University of California Botanical Garden
|University of California Botanical Garden|
|Location||University of California, Berkeley|
|Area||34 acres (14 ha)|
|Operated by||University of California|
|Status||Open all year|
The University of California Botanical Garden is a 34-acre (13.7 ha) botanical garden located on the University of California, Berkeley campus, in Strawberry Canyon. The Garden is in the Berkeley Hills, inside the city boundary of Oakland, with views overlooking the San Francisco Bay. It is one of the most diverse plant collections in the United States, and famous for its large number of rare and endangered species.
The Garden was established in 1890 on the University's central campus. It was moved to its present location in the Berkeley Hills above the main campus under the directorship of Thomas Harper Goodspeed. Its present location is also less than a mile down the road from the Lawrence Hall of Science, another renowned Berkeley Hills attraction. The Garden's layout in Strawberry Canyon was designed by Goodspeed and fellow Berkeley professor and landscape architect, John William Gregg.
The Garden now contains more than 20,000 accessions, representing 324 plant families, 12,000 different species and subspecies, and 2,885 genera. Outdoor collections are in general arranged geographically, and nearly all specimens have been collected from the wild.
The major family collections include: Cactus (2,669 plants), Lily (1,193 plants), Sunflower (1,151 plants), Heath (897 plants), and Orchid (950). Other well-represented families include about 500 types of ferns and fern allies, Chinese medicinal herbs, plants of economic importance, Old rose cultivars, and California native plants. A set of greenhouses contain succulents, epiphytes, ferns, carnivorous plants, and tropicals.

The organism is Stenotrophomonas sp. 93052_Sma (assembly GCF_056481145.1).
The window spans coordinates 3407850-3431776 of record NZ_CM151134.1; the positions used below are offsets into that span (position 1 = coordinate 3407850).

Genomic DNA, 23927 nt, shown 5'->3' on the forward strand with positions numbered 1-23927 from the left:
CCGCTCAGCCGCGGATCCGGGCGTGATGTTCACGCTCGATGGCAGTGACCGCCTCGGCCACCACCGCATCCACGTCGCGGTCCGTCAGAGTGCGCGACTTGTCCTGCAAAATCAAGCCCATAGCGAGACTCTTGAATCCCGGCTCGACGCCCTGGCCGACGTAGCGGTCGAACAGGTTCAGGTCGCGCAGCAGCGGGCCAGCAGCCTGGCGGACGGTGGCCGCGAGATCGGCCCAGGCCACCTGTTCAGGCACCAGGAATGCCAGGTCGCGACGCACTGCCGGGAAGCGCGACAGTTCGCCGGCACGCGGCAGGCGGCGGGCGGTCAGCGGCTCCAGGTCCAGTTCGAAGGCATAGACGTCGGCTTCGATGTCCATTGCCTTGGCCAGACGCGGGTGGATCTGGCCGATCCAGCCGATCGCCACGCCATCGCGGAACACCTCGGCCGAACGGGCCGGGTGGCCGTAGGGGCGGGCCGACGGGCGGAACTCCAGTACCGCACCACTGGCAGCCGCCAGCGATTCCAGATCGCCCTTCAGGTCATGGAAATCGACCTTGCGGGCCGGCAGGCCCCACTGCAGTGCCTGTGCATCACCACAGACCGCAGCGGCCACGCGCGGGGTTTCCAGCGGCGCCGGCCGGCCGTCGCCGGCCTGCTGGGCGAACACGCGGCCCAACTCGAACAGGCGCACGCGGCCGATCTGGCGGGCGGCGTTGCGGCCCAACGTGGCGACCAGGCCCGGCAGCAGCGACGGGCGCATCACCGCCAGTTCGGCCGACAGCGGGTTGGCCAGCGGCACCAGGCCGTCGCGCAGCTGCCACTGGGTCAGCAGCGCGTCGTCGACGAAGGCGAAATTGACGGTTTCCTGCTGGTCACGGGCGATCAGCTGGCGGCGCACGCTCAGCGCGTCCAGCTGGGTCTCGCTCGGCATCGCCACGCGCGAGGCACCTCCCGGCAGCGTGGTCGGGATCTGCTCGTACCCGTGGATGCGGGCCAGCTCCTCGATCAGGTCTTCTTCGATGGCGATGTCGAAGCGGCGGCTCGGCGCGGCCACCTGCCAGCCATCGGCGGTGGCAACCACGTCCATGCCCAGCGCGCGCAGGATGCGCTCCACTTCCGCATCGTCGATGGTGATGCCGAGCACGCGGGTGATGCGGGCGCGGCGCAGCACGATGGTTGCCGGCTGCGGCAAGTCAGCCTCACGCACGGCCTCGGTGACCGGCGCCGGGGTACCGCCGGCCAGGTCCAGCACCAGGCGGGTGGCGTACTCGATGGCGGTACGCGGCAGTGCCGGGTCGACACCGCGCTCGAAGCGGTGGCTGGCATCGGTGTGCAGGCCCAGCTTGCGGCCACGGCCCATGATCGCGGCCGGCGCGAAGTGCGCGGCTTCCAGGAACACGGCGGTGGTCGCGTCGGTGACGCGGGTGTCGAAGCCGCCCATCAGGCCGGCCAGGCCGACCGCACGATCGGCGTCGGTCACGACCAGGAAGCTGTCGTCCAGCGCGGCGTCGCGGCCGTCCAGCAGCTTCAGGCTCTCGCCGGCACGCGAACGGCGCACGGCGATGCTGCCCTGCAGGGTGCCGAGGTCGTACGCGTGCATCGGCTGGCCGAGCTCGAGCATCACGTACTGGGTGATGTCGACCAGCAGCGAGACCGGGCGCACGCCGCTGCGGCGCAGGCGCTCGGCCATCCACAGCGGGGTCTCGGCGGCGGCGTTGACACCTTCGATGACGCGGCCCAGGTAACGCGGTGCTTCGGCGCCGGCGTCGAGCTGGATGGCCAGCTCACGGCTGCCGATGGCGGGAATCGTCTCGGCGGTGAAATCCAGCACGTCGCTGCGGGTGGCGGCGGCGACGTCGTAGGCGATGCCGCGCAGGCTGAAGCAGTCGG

The Garden's collections are in geographically organized sections, and include:
— features an outstanding Rhododendron collection (259 taxa, 397 accessions), including many mature tree Rhododendrons too tender for most North American climates. Also present are many specimens of the redwood family, including the original dawn redwoods (Metasequoia), and dozens of unusual shrubs, vines, and herbaceous species recently collected from China.
— with over 4,000 accessions, including nearly one-half of the state's native vascular plant species and 174 taxa on the California Native Plant Society's list of rare and endangered species, this is one of the most extensive collections in the world. — Prominent genera are: manzanitas (Arctostaphylos spp.) with 81 taxa (252 accessions), California-Lilacs (Ceanothus spp.) with 55 taxa (164 accessions), and an almost complete collection of California bulbous monocots in the Lily and Amaryllis families (Fritillaria, Calochortus, Lilium, Erythronium, Allium, Brodiaea) with 118 taxa (234 accessions)
- Chinese Medicinal Herb Garden
— growing selections from the everyday pharmacopeia of modern China.
— bristles with cacti and other succulents from North and Central America, plus the high deserts of the Andes.
— with a young grove of monkey puzzle trees (Araucaria araucana), an outstanding collection of Fuchsias, and several species of southern beech. The garden has one of the most complete selections of cultivars of Lapageria.
The Garden's greenhouses include:
- the Arid House presenting seasonal exhibits of cacti and succulents.
- the Fern and Carnivorous Plants House display diverse ferns and unusual insect-eating plants.
- the Tropical House features tropical plants of economic value, and many curiosities such as the giant corpse lily Amorphophallus.
- Edward Lee Green (1890—1895)
- Joseph Burtt Davy (informally; 1895—1902)
- William Albert Setchell (1902—1928)
- Thomas Harper Goodspeed (1928—1954)
- Paul Licht (2003—present)
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